Coondog :pat:

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Wise One
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Re: BANG !

Postby Wise One » 2018 Mar 25 17:51

Coondog, I started an exhaustive correlation analysis to examine the points you just made.

My computer started groaning, then burst into flames, then went kablooey all over the desk.

In summary, I am forced to conclude that you are correct.

:coffee:
"If your only tool is a hammer, every problem looks like Donald Trump."

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Wise One
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Re: BANG !

Postby Wise One » 2018 Mar 25 18:56

Kevsky wrote:Now your just splitting hairs. Gun ownership in the US is 88.8/100 residents and in Japan .06/ 100 residents. ... there is a remarkable difference in the availability of guns between the two countries and yet the suicide rate in Japan is higher ...

While the age adjusted suicide rate is similar between Japan and US, you have a point in highlighting the disparity in gun ownership between the two countries. This needs further examination. (Grasping at straws here, maybe the Japanese are more disciplined and skilled in the use of non-firearms techniques than their American counterparts? Lots of Bruce Lee movies and instruction on the finer technical points of non-firearms hari-kari? Ha!)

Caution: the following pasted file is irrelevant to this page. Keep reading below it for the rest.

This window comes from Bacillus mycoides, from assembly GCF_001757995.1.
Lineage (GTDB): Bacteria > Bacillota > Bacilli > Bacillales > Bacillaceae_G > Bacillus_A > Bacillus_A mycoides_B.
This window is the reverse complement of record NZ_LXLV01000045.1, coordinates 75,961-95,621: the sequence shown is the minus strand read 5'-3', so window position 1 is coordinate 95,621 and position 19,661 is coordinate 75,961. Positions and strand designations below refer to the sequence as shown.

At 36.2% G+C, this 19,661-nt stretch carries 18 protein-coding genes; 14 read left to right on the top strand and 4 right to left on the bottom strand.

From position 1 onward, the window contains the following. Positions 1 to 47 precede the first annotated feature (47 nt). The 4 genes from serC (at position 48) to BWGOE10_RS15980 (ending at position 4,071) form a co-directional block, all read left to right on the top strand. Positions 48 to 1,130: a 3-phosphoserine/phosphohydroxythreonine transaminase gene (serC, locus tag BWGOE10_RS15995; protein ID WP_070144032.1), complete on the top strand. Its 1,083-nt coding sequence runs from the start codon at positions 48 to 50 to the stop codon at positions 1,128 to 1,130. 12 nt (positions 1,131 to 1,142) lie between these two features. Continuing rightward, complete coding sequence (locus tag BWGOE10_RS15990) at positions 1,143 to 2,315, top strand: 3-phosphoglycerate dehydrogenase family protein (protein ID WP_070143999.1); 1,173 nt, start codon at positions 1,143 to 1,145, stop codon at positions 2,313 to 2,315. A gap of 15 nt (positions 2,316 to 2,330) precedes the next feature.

The graph of changes in rates is irrelevant for several reasons. First, it's misleading apples-to-oranges: firearms growth is total, whereas the homicide rate is per capita. Putting both on a per capita basis would bring the curves closer. Second, it speaks only of homicide, a minority of gun deaths. Our problem is much bigger than homicide alone, much bigger than murder alone, much bigger than accidents alone. Third, it diverts from the real fact ... notwithstanding a decline in gun homicide rate, the correlation between numbers of guns and total gun deaths remains real and strong.

The graph on gun murders is mystifying and suspect. It is not referenced in the Wiki article that displays it, and its data source is not referenced either. Especially because the result in nonsensical, this needs to be defended with reference to the original material.

Finally, the graph comparing all accident rates to firearms accident rates is fraudulently diversionary. It's like saying we shouldn't take flu vaccine because the number of influenza deaths is small compared to cancer + circulatory diseases. Moreover, it addresses only the tiny and technically arcane subset called "accidental gun deaths." This dishonestly diverts attention from the real problem, TOTAL gun deaths from all causes which are directly related to the immediate availability of guns to most of the US population without sensible public safety precautions.
"If your only tool is a hammer, every problem looks like Donald Trump."

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Crux
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Voice of nonsense:

Postby Crux » 2018 Mar 26 18:21

Coondog wrote:
All you need to know is that nobody is talking about banning all guns, so any argument based upon that premise is false from the beginning.
The idea is impractical as well as impossible, regardless of how many graphics one might conjure up.


Total BS 'dog. Your stupid assertion is not worth obliterating, again. You didn't pay attention to the Feinstein AWB then, or the prolific voices now. It is as easy now as it was then to prove you wrong. OH. You mean we all get to legally keep and bear muskets, and single shot firearms. Sorry.

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Juggler